We approached her home like we do every week, excited to see our friend, expecting to crack a few jokes, get a good hug, and proceed down the street. There was nothing unusual about the day, and no major crisis had developed in the area or in her life.
The only difference was the addition of a journalist, a free-lancer looking to create a documentary on the area and feel out the neighborhood. She had walked with us for several weeks, and to our neighborhood friends had easily become one of the pack. She also had taken to our comical friend, and was interested in interviewing her.
Ahead of time, our friend was nervous. This middle-aged woman was worried she didn’t have the right answers, or wasn’t interesting enough, or even worse, that she would be heard. She was afraid her name might be published, and her neighbors would punish her for any truth that criticized them. After allaying her fears, the microphone came out, the television was silenced, and the interview began. Five questions and two hours later, we were all transformed.
What was so powerful? The reporter only asked very brief, broad questions, allowing periods of silence to occur and letting our friend speak for as long as she needed.
The power came from listening. This was one of the few times that someone validated our friend by asking to listen to her story, as she told it, under her terms. Her words weren’t twisted, or boxed into pre-assumed thoughts and patterns, or judged or ignored. They were not immediately analyzed under the microscope of scholarly articles, psychological implications, or any other device that we love to use when ministering to the poor.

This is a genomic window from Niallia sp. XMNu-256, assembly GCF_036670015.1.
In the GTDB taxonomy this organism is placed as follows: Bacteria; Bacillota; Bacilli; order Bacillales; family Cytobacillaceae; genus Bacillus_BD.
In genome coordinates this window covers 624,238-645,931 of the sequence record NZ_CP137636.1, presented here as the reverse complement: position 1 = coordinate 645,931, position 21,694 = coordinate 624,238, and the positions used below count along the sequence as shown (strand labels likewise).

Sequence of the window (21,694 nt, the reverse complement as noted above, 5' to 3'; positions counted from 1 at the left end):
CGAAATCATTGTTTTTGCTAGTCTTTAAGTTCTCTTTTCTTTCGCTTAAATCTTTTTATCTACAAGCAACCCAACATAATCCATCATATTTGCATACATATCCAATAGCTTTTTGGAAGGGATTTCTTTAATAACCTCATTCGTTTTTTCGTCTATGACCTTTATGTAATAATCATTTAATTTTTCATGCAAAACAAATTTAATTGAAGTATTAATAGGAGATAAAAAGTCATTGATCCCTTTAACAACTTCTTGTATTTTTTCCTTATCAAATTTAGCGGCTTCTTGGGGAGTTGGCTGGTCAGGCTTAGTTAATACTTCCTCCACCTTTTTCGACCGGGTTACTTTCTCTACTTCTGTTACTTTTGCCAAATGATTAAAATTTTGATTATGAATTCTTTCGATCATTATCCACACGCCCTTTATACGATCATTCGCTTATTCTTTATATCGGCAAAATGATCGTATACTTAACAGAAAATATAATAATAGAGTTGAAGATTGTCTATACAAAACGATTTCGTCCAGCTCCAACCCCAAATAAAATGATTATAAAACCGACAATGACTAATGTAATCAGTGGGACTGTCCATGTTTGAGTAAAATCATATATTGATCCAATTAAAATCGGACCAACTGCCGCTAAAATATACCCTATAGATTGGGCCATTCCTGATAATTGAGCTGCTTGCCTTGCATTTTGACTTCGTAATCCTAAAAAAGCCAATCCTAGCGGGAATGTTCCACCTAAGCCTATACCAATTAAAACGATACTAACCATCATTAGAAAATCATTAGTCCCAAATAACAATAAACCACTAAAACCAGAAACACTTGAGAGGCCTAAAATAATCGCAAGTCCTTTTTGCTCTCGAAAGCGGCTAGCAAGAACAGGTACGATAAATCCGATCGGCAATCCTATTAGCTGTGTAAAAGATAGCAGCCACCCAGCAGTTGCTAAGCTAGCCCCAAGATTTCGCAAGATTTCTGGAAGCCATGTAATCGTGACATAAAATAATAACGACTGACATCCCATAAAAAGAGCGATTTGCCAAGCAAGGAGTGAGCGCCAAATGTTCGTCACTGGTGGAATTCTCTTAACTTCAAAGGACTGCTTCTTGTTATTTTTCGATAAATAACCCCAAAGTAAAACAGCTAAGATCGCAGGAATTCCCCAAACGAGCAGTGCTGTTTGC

Sometimes we fail to value the wisdom and insight that comes from the stories of those to whom we minister. We fail to acknowledge the benefit of simply listening to another’s journey, but when we do, we become fascinated by the perseverance of humanity. We appreciate these individuals all the more.
A middle-aged man, ex-felon, and friend of Brothers and Sisters of Love is determined to fight for change in his community. He has reformed his ways, remained clean from his addictions, and is doing everything he can to make connections, find work, and lift up his community. He writes poetry and has even penned a book. People tell him that he is great and that he inspires them, but he cannot find a way to get paid. They say they will help, but nothing comes through. He repeats that his community is dying today, and time is of the essence. He is clashing with the churches and professionals he looked to for leadership because for over a year no money has come. He has not been exposed to or prepared for the arena of grants, waiting periods, meetings, and collaborations. This clash is starting to escalate, and he is growing in anger at those trying to help. No one is listening to his specific demands. Ignoring his anger can lead to an incredible backlash.
This pattern is often seen in those returning citizens attempting to do something positive with their lives. The values and systems of the poor are not the values and systems of the Church, social services, court systems, or any other structures aimed at increasing their chances for a successful future. These systems have their methods, and they mute the important voice of those with whom they work. As a result, these returning citizens grow frustrated, weary, feel unsupported, and return to their old ways, needing comfort and stability.
Why is it so hard to listen? Listening to others requires releasing control and pre-conceived notions about a given situation. It is inefficient. It is emotionally draining. Narratives can be boring, repetitive, or seem off-track. They can even be filled with lies and conspiracies. However, it is precisely the details that seem off the wall that may lead to insight.
People question how Brother Jim can enter the streets when others cannot. The answer is simple: Through years of listening he appreciates people’s history and he creatively responds to their cries, listening most of all to the Spirit of God in their midst.
~Megan Cottam, BSL
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